One innovative approach that has not been explored involves focusing on the provision of long-term care insurance for employees in Hawaii, a state where small businesses employ the bulk of all workers. The purpose of this Act is to create an incentive for small businesses to purchase long-term care insurance for their employees by making available a tax credit for the payment of their long-term care insurance premiums.
SECTION 2. Chapter 235, Hawaii Revised Statutes, is amended by adding a new section to be appropriately designated and to read as follows:
"§235- Small business long-term care insurance premium tax credit. (a) Each individual and corporate resident taxpayer subject to the tax imposed by this chapter and who owns a small business, as defined in this section, and files an individual or corporate net income tax return for a taxable year, regardless of adjusted gross income, may claim a small business long-term care insurance premium credit against the taxpayer's individual or corporate net income tax liability for the taxable year in which the credit is claimed and for which the income tax return is being filed; provided that an individual or corporation who has no income taxable under this chapter may claim this credit.
For the purposes of this section:
"Long-term care insurance" shall have the same meaning as in section 431:10H-104.
"Small business" means a for-profit enterprise consisting of fewer than one hundred full-time or part-time employees.
(b) The tax credit under this section, when claimed by:
(1) Either the individual resident taxpayer or by a husband and wife filing a joint return; provided that a resident husband and wife filing separate tax returns for a taxable year for which a joint return could have been filed by them shall claim only the tax credit to which they would have been entitled under this section had a joint return been filed; or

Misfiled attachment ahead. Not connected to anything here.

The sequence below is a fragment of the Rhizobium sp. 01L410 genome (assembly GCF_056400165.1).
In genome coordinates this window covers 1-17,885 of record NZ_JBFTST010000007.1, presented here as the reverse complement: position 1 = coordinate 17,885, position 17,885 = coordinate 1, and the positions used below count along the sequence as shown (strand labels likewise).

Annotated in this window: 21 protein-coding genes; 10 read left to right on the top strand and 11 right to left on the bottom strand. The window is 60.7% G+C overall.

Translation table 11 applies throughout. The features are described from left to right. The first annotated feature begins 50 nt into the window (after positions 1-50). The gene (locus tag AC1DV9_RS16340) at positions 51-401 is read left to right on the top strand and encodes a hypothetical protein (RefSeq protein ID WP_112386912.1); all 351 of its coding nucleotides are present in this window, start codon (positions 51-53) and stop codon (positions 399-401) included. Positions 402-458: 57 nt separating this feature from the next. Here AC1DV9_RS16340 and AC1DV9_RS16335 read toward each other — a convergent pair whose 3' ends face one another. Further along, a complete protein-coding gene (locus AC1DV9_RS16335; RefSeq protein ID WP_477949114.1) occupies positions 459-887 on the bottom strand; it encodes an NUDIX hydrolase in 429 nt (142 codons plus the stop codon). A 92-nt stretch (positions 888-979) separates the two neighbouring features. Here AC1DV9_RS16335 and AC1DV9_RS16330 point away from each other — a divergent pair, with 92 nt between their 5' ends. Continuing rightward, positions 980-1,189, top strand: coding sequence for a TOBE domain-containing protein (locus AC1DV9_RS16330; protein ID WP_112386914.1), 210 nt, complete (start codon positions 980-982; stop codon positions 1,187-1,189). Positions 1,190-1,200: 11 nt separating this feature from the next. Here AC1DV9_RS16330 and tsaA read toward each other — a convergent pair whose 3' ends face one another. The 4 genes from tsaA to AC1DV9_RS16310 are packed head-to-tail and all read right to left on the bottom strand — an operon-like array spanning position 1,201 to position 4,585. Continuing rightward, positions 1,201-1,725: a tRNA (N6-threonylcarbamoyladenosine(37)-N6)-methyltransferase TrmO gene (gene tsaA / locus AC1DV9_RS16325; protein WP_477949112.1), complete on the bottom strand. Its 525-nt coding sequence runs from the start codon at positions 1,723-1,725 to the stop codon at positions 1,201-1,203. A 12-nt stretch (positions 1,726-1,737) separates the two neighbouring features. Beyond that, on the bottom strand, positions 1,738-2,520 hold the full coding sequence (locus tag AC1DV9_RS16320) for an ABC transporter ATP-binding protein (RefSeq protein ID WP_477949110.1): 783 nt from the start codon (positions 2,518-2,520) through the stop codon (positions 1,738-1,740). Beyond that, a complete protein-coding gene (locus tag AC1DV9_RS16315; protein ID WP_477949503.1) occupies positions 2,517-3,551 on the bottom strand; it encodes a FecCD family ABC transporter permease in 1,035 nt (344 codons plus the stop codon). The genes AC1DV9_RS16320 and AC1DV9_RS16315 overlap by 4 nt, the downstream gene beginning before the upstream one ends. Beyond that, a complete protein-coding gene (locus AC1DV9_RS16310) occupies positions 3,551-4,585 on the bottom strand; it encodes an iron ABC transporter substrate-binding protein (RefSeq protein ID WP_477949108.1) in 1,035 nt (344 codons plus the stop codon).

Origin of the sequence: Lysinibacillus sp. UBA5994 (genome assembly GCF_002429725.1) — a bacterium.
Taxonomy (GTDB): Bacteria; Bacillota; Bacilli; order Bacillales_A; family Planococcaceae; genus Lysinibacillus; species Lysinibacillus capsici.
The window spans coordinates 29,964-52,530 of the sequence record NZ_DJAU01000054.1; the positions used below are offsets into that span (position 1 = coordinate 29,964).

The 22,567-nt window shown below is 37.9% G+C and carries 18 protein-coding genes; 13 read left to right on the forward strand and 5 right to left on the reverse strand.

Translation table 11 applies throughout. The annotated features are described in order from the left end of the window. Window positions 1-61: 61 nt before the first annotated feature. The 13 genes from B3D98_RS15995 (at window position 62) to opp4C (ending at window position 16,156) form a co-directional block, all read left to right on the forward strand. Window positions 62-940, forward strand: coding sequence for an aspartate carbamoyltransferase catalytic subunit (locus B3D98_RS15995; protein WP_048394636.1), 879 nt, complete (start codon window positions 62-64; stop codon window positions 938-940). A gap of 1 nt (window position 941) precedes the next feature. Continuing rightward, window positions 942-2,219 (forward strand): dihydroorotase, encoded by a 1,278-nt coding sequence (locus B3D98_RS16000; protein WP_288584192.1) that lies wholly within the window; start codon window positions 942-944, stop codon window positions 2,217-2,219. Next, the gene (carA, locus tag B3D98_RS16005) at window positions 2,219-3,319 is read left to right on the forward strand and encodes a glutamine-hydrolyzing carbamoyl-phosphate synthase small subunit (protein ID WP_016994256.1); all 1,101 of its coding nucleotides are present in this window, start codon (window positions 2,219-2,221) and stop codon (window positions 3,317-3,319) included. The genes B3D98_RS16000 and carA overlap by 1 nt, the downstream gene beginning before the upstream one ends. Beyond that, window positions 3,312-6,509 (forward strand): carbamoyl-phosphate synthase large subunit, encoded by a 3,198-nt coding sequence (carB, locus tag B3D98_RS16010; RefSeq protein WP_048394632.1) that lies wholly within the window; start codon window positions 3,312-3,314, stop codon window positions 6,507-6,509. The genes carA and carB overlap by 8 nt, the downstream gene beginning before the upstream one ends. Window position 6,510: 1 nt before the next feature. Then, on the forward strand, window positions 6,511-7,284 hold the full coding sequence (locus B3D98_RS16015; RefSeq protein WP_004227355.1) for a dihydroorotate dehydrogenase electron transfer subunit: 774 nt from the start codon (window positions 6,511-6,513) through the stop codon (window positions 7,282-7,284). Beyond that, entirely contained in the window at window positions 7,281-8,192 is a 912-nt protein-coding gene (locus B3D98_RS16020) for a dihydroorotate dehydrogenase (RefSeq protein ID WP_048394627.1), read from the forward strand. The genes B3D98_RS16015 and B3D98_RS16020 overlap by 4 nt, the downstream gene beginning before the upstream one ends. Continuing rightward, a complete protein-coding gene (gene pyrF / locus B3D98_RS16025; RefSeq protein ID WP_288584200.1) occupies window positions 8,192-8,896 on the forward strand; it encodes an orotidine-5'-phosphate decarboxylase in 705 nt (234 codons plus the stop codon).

(2) A corporation, partnership, limited liability company, or other form of business entity;
may be claimed only once in the taxable year with respect to the small business, regardless of the number of owners under paragraph (1) or the number of partners or corporate officers under paragraph (2).
(c) The amount of the tax credit shall be an amount equal to the lesser of the following amounts:
(1) $500 for each employee; or
(2) Fifty per cent of any long-term care insurance premium payments made for each employee;
for the taxable year in which the payments were made.
(d) If the tax credit under this section exceeds the taxpayer's income tax liability, the excess of credit over liability may be used as a credit against the taxpayer's income tax liability in subsequent years until exhausted.
(e) All claims, including any amended claims, for tax credits under this section shall be filed on or before the end of the twelfth month following the close of the taxable year for which the credit may be claimed. Failure to comply with the foregoing provision shall constitute a waiver of the right to claim the credit.
(f) Every claim, including amended claims, for a tax credit under this section shall be filed on or before the end of the twelfth month following the close of the taxable year for which the credit may be claimed. Failure to comply with the foregoing provision shall constitute a waiver of the right to claim the credit.
(g) The director of taxation shall prepare any forms that may be necessary to claim a credit under this section. The director may also require the taxpayer to furnish information to ascertain the validity of the claims for credits made under this section and may adopt rules necessary to effectuate the purposes of this section pursuant to chapter 91."
SECTION 3. New statutory material is underscored.
SECTION 4. This Act, upon its approval, shall apply to taxable years beginning after December 31, 2003.